24 September, 2007

Severin's SATAN'S BABY DOLL/MALABIMBA

I can't get enough of Aldo Sambrell (b. 1937), the prolific Spanish actor who has worked with many famous European genre directors such as Sergio Leone and Jess Franco (KILLER BARBYS; KILLER BARBYS VS DRACULA). The image above shows him as one of Lee Van Cleef's henchmen in THE GOOD, THE BAD AND THE UGLY (1966).

The best thing about LA BIMBA DI SATANA is Aldo's typically intense presence as Antonio Aguilar, a degenerate heroin addict who terrorizes his very dysfunctional family. Mario Bianchi's LA BIMBA DI SATANA is now available in a superior Severin Films DVD edition under the English language title SATAN'S BABY DOLL.

Playing the heavy once again, Sambrell never seems to run out ways to make the various bandits, horror movie monsters and real life maniacs he plays seem larger than life. His career includes 150 plus films as an actor along with a number of films which he has directed.
A minimalist remake of Andrea Bianchi's [superior] MALABIMBA (1979) this film was packaged as a quickie cash-in. The veteran director Mario Bianchi discusses LA BIMBA... in a fascinating 16 minute documentary extra, EXORCISM OF BABY DOLL, which is actually more compelling than the actual feature presentation. After talking about his early career in B minus Spaghetti Westerns he reveals that MALABIMBA writer Piero (I VAMPIRI) Regnoli basically presented him with a short treatment which, being a happy hack, Bianchi accepted after some brief complaints. Bianchi appears to be a pleasant fellow and it's interesting to hear him talk about his admittedly modest career. He points out that he was basically hired because he was quick and never made a film which lost money. MALABIMBA producer Gabriele Crisanti kept the budget for this follow up so low that it had to make a profit through advance bookings and profits kicked back into production.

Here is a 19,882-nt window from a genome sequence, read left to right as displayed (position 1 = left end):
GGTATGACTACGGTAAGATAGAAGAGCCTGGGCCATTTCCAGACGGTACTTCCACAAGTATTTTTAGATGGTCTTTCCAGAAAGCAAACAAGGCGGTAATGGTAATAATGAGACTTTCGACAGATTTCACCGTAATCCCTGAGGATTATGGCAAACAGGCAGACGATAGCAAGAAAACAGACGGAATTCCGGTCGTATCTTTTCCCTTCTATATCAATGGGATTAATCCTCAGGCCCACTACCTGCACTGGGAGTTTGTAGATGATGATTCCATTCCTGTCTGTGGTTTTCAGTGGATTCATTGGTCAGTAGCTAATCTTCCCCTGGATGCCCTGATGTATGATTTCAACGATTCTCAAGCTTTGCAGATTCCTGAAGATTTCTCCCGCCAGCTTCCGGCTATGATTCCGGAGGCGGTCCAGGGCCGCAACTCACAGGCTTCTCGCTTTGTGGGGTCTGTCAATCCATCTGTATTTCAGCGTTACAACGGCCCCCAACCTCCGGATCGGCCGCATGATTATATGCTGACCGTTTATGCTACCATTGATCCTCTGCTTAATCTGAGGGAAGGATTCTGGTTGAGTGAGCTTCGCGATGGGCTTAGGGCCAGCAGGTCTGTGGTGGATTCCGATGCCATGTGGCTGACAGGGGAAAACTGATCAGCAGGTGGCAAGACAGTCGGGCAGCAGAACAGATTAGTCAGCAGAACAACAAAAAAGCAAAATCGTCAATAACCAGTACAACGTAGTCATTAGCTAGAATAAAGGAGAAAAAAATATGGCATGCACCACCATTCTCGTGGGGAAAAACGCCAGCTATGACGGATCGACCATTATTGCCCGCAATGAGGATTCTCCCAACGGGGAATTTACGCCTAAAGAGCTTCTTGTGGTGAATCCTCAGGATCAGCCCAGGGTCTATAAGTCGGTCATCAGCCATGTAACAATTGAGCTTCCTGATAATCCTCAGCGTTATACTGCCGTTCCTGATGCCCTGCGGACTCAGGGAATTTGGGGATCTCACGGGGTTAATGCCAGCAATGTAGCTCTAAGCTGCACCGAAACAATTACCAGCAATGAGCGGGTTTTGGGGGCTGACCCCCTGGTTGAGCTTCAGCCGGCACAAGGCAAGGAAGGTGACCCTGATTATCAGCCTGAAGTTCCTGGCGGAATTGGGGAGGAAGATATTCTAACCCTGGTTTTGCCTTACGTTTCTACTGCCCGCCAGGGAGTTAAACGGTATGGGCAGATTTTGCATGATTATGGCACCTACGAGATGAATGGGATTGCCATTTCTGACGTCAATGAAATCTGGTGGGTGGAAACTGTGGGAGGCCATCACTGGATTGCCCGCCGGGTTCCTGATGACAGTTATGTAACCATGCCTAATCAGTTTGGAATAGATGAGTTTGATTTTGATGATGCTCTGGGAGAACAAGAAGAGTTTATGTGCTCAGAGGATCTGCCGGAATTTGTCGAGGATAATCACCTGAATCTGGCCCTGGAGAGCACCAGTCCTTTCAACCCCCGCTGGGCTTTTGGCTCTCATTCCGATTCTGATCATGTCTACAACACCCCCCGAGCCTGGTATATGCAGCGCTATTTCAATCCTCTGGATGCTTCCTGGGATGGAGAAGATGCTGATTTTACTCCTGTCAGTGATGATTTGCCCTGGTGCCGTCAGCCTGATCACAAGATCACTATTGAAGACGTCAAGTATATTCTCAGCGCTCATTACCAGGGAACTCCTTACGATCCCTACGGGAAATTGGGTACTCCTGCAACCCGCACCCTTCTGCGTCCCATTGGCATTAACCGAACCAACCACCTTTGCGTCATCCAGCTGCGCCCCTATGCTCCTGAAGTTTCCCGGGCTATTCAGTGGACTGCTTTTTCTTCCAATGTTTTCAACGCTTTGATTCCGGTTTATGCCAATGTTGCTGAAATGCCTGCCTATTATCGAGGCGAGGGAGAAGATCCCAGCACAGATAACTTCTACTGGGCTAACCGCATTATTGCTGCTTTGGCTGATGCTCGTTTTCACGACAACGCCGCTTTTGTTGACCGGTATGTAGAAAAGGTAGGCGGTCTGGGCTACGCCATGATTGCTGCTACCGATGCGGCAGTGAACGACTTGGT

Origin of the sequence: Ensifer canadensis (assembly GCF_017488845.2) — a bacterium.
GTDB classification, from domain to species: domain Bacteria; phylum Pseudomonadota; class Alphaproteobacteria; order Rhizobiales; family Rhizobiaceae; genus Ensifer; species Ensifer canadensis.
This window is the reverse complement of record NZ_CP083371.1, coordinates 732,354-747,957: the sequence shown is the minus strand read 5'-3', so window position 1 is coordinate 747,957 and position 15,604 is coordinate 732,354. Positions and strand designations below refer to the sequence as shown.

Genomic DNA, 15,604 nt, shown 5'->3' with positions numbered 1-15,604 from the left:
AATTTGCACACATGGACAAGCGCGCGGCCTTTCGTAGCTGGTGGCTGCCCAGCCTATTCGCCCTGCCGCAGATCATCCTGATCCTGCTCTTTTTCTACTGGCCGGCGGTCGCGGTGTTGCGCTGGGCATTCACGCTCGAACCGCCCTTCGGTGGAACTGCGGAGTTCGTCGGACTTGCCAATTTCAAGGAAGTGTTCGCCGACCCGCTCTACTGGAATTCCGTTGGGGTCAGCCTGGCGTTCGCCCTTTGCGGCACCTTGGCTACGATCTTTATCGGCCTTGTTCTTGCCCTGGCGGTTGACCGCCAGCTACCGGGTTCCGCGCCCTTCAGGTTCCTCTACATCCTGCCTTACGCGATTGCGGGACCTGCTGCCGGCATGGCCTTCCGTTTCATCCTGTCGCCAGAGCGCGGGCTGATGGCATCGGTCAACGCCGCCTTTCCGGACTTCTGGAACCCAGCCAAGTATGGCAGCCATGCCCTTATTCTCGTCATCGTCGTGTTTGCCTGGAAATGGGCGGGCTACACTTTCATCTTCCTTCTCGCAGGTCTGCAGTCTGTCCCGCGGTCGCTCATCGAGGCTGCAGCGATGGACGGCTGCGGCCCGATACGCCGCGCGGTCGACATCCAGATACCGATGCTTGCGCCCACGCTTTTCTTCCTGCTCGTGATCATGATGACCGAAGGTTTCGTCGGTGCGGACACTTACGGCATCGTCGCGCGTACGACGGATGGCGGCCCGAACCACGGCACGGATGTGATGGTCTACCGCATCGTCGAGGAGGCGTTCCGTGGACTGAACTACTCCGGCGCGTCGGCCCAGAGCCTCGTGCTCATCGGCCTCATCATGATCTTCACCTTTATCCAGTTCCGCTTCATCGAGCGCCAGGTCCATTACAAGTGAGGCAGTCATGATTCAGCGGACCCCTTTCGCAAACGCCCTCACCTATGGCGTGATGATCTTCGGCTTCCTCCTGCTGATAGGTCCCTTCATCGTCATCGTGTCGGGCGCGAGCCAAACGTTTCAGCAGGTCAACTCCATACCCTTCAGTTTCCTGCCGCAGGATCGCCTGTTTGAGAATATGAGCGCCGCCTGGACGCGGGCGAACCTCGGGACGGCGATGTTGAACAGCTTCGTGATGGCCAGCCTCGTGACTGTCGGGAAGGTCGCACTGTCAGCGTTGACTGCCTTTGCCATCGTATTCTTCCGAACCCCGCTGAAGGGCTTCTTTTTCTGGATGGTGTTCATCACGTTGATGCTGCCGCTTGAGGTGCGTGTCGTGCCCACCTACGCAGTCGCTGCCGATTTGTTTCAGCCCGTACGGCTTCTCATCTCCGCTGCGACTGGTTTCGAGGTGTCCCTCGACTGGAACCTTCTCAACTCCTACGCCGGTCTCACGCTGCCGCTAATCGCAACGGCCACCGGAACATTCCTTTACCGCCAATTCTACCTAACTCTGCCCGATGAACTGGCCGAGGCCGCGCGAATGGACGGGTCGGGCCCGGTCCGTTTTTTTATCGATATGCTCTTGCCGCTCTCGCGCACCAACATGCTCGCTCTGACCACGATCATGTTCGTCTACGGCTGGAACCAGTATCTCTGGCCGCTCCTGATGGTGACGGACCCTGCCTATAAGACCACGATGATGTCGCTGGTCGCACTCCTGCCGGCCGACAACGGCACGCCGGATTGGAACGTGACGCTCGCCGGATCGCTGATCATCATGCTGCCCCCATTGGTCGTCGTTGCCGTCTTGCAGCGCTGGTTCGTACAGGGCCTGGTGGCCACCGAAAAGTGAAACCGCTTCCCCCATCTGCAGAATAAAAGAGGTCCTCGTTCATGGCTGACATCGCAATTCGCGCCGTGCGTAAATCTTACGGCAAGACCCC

Mariangela Giordano returns in the nun's role, this time as Sister Sol, who again sacrifices herself to exorcise her charge. There's some sex, more gore than in MALABIMBA (including a servant biting the head off a live chicken!) and a perfunctory sense to the proceedings. Mario Bianchi (directing as Alan W. Cools [!]) basically uses two tools, the zoom lens and more of the zoom lens. Without the music of Berto Pisano and the talents of Franco Villa this story doesn't really survive the second time around.However, Sambrell and Ms. Giordano do very good work under the circumstances. Sambrell has got the physical representation of a jonesing addict down to a science. His acting out of the addict's desperation, spasms, shooting technique and lapses into drug induced ecstasy are spot on. Jacqueline Dupre does not impress as the possessed Bimba.